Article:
Exploring the technological acceptance of a mobile learning tool used in the teaching of an indigenous language

PeerJ Comput Sci. 2021 Jun 3;7:e550. doi: 10.7717/peerj-cs.550. eCollection 2021.

Abstract

Language is the primordial element for cultural transfer in indigenous communities; if it is not practiced, there is a risk of losing it and with it, a large part of the history of a community. Ecuador is a multicultural and multiethnic country with 18 indigenous peoples. Currently, in this country, some native languages are at risk of disappearing due to factors such as racial discrimination, underestimation of the language, and, above all, the lack of interest and motivation of the new generations to learn this language. Information technologies have made it possible to create mobile applications such as games, dictionaries, and translators that promote the learning of the Kichwa language. However, the acceptance of technology has not been evaluated, nor the intention to involve mobile devices in the process of teaching this language. Subsequently the objective of this work is to explore the acceptance of technology and the use of mobile devices to motivate the learning of the Kichwa language. For this purpose, the mobile application "Otavalo Rimay" was used with several students of a Kichwa language learning center. The methodology used to verify the hypothesis of this work was Design Sciences Research (DSR) together with the theory of acceptance and use of technology (UTAUT). The instrument used for this evaluation was a survey carried out after the use of the mobile application. The statistical analysis of the results obtained indicates characteristics such as the utility and perceived ease of use, positively influence students to motivate the use of mobile devices in learning a language. The results also show the great technological acceptance by students for learning and confirm that currently, mobile learning is accepted for use in education.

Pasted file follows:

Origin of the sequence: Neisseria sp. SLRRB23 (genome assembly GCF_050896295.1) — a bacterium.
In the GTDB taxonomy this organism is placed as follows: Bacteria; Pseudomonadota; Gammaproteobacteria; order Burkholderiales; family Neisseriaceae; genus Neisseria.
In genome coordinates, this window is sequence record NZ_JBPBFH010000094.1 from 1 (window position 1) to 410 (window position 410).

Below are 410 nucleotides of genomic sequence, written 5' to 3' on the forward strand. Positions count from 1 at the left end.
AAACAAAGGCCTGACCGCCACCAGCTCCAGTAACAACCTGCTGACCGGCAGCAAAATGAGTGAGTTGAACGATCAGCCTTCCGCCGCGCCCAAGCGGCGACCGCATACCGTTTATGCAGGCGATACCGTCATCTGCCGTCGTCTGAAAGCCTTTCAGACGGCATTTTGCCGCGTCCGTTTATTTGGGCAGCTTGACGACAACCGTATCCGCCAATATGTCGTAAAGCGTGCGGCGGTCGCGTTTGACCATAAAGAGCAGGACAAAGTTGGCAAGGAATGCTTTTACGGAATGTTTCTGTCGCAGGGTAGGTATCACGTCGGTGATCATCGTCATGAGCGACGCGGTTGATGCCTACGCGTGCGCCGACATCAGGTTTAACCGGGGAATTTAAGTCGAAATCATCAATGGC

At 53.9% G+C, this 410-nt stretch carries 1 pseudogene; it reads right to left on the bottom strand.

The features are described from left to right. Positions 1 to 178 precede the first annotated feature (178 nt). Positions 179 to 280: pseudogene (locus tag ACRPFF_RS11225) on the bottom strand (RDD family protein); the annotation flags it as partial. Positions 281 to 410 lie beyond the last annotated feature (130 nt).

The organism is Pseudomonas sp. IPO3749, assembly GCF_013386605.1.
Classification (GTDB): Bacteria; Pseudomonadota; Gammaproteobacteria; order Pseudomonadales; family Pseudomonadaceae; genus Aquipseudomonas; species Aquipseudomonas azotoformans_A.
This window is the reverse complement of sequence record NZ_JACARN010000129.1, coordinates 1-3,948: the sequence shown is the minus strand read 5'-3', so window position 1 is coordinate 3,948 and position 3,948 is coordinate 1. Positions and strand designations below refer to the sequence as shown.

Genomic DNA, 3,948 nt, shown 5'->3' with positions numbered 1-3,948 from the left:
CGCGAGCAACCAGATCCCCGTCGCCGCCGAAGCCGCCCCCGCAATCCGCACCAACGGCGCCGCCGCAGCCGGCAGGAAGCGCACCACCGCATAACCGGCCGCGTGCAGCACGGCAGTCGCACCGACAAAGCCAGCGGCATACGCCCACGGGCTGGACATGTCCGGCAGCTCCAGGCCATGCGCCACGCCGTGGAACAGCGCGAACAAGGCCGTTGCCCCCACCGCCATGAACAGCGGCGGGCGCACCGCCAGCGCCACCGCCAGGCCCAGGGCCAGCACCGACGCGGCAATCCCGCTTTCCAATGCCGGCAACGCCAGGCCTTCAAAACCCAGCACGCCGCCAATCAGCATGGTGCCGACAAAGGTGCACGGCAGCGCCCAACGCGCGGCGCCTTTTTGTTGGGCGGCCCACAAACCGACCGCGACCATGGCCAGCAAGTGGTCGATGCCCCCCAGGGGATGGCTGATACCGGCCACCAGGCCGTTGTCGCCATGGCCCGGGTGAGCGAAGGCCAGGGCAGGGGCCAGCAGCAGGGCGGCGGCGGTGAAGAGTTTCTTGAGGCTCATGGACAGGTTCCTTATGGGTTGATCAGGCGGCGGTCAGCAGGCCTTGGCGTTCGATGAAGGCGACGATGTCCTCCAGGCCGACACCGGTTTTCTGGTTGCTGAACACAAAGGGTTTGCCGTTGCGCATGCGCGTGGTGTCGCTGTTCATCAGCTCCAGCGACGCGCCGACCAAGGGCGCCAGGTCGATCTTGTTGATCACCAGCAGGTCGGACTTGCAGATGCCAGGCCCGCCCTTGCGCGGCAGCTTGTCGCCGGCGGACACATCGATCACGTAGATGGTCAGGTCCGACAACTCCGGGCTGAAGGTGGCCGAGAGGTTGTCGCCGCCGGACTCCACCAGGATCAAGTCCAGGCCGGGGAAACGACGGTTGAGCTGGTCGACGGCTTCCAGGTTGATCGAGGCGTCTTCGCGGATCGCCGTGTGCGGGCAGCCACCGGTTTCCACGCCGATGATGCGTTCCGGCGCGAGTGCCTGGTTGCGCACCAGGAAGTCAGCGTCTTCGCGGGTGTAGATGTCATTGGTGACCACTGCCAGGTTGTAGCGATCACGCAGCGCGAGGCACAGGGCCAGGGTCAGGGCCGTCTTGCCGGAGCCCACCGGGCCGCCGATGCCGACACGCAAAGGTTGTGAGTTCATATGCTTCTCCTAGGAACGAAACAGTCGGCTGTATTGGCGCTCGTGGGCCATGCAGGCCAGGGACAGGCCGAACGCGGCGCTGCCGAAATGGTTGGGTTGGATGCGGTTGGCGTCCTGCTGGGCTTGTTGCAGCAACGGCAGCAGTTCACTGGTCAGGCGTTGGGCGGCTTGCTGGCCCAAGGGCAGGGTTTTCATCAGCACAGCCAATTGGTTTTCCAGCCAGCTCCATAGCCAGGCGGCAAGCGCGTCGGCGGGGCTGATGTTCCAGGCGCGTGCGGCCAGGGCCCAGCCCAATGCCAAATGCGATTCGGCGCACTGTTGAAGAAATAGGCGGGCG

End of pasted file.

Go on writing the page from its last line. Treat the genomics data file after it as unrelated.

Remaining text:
Keywords: DSR; Education; Kichwa; Learning; Mobile app; Mobile applications; Mobile devices; Mobile learning; UTAUT Model; m-learning.

Grant support

The authors received no funding for this work.